Yoh Yamamoto, Vitali V. Polonski, Geun Hyoung Lee, et al.
In-situ patterning of nano-scale Zn dots and lines has been succeeded by photodissociation of a gas-phase diethylzinc in optical near-field. By using an optical fiber probe with the aperture diameter of 60 nm, dots with full width at half maximum of approximately 60 nm and approximately 70 nm, closely separated by 100 nm were fabricated. It implies that finer patterns of a metal can be fabricated by using optical fiber probe with smaller aperture, allowing control of the size and position of nano-scale structures. Consequently, the technique is the one of most suitable for nano-photonic device fabrication.
Fabrication of ZnO nanostructure using near-field optical technology
Geun Hyoung Lee, Yoh Yamamoto, Motonobu Kourogi, et al.
ZnO nanodots have been successfully fabricated on a (001) Al2O3 substrate by photo-enhanced chemical vapor deposition (PE-MOCVD) combined with near-field optical technology. The optical near-field generated from an optical fiber probe tip allowed ZnO dots to selectively grow on the irradiated substrate surface, with a size smaller than the wavelength of the light source (λ=244 nm). The crystallinity and composition of ZnO were evaluated from planar films using x-ray diffraction analysis, optical transmittance and x-ray photoelectron spectroscopy. The planar films were grown using PE-MOCVD with a direct irradiation by an ultraviolet light source without probe tip. Above a deposition temperature of 150°C, stoichiometric ZnO films (R O:Zn=1), strongly the c-axis oriented and exhibiting a band gap of about 3.3 eV were obtained.
Deposition of chromium atoms by using the radiation force of a frequency-doubled laser diode for direct atomic lithography
Kenji Okamoto, Hironobu Inouye, Yasushi Inouye, et al.
We have developed a nanometric fabrication system by manipulating chromium (Cr) atoms with laser beams. We utilized a laser diode with very narrow linewidth (approximately 5 MHz) to generate the photon force on the Cr atoms. The gradient force is exerted on the atoms in a standing wave, and the atoms are deposited in the periodical low potential regions of the standing wave, and a series of Cr lines are formed on the substrate with the periodicity of the standing wave. In order to optimize conditions for this deposition technique, we have performed a numerical analysis of the property of fabrication by tracing the trajectories of the atoms in the potential of light field. We found that the laser power and the degree of the collimation of the atom beam are important to obtain sharp structures. In addition, the longitudinal deceleration of the atom beam reduces strongly the structure size and increases the depth of the focus of the atom beam.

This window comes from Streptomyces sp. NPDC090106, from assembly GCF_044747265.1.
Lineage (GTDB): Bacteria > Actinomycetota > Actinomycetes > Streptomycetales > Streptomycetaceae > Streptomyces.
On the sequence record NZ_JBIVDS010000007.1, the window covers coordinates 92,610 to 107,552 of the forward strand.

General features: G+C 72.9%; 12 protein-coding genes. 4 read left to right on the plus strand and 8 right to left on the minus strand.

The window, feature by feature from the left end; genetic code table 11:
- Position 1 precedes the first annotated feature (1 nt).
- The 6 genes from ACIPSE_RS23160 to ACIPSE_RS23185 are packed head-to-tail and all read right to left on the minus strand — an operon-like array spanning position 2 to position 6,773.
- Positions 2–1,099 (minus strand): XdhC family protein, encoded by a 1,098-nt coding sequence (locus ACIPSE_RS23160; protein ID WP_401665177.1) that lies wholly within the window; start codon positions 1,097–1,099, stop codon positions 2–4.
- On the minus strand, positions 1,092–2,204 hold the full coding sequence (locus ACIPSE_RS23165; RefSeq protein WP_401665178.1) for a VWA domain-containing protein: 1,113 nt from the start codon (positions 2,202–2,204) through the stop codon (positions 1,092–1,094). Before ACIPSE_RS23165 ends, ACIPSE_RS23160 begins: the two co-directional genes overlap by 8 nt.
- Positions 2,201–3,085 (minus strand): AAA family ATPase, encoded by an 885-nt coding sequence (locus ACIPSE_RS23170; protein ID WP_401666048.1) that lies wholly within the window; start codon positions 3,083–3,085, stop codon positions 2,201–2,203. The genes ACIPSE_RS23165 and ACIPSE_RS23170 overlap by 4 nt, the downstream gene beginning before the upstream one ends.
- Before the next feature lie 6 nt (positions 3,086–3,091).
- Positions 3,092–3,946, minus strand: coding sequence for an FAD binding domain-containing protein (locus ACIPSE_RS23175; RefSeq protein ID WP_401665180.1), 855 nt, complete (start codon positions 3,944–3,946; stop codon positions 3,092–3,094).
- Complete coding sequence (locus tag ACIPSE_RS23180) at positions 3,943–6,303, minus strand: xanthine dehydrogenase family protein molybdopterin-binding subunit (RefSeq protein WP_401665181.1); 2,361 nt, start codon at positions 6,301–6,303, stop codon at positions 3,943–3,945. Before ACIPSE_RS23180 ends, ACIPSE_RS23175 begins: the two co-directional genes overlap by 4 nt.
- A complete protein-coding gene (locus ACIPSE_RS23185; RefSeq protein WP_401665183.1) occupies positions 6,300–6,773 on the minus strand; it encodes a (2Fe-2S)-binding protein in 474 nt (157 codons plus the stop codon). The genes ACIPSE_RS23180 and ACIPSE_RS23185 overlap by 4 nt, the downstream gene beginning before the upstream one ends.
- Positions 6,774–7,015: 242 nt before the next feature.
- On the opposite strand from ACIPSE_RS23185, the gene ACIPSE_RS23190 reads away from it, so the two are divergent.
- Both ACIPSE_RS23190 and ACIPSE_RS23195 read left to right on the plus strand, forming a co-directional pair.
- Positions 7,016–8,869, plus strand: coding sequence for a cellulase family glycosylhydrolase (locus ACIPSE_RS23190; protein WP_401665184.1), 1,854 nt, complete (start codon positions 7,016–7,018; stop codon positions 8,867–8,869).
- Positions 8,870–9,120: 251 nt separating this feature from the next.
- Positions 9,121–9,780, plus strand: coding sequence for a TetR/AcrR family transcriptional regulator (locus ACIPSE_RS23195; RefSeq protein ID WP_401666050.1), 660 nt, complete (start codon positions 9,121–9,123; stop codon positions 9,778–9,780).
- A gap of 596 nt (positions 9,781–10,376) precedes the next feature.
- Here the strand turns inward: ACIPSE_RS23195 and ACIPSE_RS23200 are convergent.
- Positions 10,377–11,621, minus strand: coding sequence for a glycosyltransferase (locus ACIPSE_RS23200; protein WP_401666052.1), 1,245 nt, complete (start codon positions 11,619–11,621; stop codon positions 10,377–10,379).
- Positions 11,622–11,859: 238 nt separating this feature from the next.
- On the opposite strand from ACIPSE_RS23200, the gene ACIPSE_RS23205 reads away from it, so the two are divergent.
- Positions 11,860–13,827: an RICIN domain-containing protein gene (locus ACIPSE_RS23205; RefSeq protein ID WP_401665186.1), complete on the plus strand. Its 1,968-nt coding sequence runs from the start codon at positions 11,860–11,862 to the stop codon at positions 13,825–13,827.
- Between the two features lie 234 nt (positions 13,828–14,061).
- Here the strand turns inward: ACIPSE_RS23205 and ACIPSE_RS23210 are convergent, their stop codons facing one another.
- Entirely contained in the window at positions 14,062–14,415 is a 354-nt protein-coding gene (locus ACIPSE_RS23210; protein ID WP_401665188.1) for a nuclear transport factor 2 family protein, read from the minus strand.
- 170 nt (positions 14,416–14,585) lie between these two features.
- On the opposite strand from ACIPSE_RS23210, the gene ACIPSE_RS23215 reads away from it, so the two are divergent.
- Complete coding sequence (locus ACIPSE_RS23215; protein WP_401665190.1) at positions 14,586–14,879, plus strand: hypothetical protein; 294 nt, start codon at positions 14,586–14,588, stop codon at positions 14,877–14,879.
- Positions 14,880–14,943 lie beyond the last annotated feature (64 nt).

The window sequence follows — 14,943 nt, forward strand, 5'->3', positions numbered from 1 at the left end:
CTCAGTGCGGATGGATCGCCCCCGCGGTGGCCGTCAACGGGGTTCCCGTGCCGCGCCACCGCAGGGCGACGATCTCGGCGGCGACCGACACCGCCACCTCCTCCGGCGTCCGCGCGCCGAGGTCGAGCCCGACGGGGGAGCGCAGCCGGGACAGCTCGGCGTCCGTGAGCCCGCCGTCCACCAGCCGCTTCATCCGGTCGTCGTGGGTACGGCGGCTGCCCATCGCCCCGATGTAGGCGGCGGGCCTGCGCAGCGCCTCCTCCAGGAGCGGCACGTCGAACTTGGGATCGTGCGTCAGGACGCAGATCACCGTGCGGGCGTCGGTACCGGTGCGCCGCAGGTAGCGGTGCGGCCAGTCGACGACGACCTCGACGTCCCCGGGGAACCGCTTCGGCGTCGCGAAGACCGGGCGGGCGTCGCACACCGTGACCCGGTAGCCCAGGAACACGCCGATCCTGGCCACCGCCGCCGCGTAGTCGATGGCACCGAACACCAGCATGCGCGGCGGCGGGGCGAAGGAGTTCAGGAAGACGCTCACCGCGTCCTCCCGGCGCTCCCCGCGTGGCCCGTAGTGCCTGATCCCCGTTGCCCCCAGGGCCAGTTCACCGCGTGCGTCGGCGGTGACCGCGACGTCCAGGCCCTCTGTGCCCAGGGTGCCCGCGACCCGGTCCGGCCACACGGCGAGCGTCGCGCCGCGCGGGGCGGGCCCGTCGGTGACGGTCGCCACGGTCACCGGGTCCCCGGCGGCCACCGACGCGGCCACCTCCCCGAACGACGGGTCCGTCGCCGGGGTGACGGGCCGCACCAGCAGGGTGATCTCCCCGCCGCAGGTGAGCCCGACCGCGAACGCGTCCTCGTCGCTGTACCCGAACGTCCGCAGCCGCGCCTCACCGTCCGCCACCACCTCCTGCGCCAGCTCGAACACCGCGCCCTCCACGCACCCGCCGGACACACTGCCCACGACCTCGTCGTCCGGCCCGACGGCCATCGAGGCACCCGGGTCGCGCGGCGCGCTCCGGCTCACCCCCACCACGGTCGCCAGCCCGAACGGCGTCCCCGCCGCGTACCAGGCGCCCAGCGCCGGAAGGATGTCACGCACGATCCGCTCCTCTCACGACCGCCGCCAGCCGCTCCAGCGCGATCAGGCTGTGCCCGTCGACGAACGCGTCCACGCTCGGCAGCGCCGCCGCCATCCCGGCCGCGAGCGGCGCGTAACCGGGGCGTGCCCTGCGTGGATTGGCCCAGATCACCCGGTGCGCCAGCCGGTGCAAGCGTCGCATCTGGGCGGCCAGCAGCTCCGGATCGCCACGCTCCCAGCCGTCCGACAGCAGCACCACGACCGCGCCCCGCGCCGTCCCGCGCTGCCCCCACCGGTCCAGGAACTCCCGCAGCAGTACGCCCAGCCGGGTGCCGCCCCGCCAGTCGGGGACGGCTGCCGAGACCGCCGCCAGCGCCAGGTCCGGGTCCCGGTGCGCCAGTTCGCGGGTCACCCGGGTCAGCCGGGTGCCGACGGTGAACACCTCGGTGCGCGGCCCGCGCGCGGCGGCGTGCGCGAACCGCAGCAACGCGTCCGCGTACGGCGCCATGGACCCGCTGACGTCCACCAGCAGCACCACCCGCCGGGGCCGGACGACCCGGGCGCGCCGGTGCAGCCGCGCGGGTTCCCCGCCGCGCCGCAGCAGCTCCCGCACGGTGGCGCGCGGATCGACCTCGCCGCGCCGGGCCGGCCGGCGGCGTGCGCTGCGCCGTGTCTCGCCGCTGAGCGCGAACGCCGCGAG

Optimum choice of basic functions for modeling light propagation through nanometer-sized structures
A new approach to simulation of light propagation through structures with nanometer-sized features is presented. The approach is based on the use of plane waves covering a wide range of spatial frequencies. The advantages of great numerical efficiency and some conception problems connected with the application of fast Fourier transform to a non- uniform medium are considered. Vector field representation and Maxwell's boundary conditions treatment are discussed. The simulation model is used to represent the light distribution passing through a tapered part of a scanning near-field optical probe.
Poster Session
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Numerical comparison between shear force, constant height, and constant intensity images in scanning near-field optical microscopy
Mufei Xiao, Xin Chen
We present a numerical comparison between shear-force, constant-height and constant-intensity images in scanning near-field optical microscopy. We demonstrate the general difference between the three images. Two type of incident light are tested of polarization in perpendicular and parallel direction with respect to the mean plane of the surface. Merits and demerits of the three images are discussed.